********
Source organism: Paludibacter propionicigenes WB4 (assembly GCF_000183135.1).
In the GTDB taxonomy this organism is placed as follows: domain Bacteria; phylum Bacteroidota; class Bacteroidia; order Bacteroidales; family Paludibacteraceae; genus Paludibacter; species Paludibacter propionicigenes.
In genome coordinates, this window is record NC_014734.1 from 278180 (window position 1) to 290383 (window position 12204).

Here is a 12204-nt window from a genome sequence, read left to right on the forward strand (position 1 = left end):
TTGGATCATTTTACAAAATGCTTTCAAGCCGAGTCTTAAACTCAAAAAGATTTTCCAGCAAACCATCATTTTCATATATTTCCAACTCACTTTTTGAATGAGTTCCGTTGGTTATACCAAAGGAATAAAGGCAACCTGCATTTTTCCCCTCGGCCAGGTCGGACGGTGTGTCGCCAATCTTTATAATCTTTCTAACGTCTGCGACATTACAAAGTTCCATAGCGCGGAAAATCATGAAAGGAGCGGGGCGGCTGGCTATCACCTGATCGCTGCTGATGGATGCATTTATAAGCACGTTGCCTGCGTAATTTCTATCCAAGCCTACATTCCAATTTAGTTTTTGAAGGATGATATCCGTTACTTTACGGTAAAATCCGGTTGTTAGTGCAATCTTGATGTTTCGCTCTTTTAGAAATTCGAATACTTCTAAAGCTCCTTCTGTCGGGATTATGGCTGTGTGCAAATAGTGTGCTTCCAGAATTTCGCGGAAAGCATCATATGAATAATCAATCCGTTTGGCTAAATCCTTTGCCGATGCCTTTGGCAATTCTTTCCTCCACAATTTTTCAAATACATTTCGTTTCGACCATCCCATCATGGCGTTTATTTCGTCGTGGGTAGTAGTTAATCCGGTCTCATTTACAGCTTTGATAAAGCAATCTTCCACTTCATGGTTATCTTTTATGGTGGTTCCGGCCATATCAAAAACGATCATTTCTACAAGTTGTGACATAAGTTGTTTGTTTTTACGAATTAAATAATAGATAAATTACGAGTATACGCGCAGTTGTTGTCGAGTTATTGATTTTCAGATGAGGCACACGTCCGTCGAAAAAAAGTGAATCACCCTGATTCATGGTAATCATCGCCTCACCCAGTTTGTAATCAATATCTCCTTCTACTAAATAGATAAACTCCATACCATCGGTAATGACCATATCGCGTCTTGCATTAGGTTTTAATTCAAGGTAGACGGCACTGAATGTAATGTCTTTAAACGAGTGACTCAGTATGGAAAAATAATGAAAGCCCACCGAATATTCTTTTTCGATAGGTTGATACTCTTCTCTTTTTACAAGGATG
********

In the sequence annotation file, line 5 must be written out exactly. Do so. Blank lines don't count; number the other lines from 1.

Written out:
TTGGATCATTTTACAAAATGCTTTCAAGCCGAGTCTTAAACTCAAAAAGATTTTCCAGCAAACCATCATTTTCATATATTTCCAACTCACTTTTTGAATGAGTTCCGTTGGTTATACCAAAGGAATAAAGGCAACCTGCATTTTTCCCCTCGGCCAGGTCGGACGGTGTGTCGCCAATCTTTATAATCTTTCTAACGTCTGCGACATTACAAAGTTCCATAGCGCGGAAAATCATGAAAGGAGCGGGGCGGCTGGCTATCACCTGATCGCTGCTGATGGATGCATTTATAAGCACGTTGCCTGCGTAATTTCTATCCAAGCCTACATTCCAATTTAGTTTTTGAAGGATGATATCCGTTACTTTACGGTAAAATCCGGTTGTTAGTGCAATCTTGATGTTTCGCTCTTTTAGAAATTCGAATACTTCTAAAGCTCCTTCTGTCGGGATTATGGCTGTGTGCAAATAGTGTGCTTCCAGAATTTCGCGGAAAGCATCATATGAATAATCAATCCGTTTGGCTAAATCCTTTGCCGATGCCTTTGGCAATTCTTTCCTCCACAATTTTTCAAATACATTTCGTTTCGACCATCCCATCATGGCGTTTATTTCGTCGTGGGTAGTAGTTAATCCGGTCTCATTTACAGCTTTGATAAAGCAATCTTCCACTTCATGGTTATCTTTTATGGTGGTTCCGGCCATATCAAAAACGATCATTTCTACAAGTTGTGACATAAGTTGTTTGTTTTTACGAATTAAATAATAGATAAATTACGAGTATACGCGCAGTTGTTGTCGAGTTATTGATTTTCAGATGAGGCACACGTCCGTCGAAAAAAAGTGAATCACCCTGATTCATGGTAATCATCGCCTCACCCAGTTTGTAATCAATATCTCCTTCTACTAAATAGATAAACTCCATACCATCGGTAATGACCATATCGCGTCTTGCATTAGGTTTTAATTCAAGGTAGACGGCACTGAATGTAATGTCTTTAAACGAGTGACTCAGTATGGAAAAATAATGAAAGCCCACCGAATATTCTTTTTCGATAGGTTGATACTCTTCTCTTTTTACAAGGATG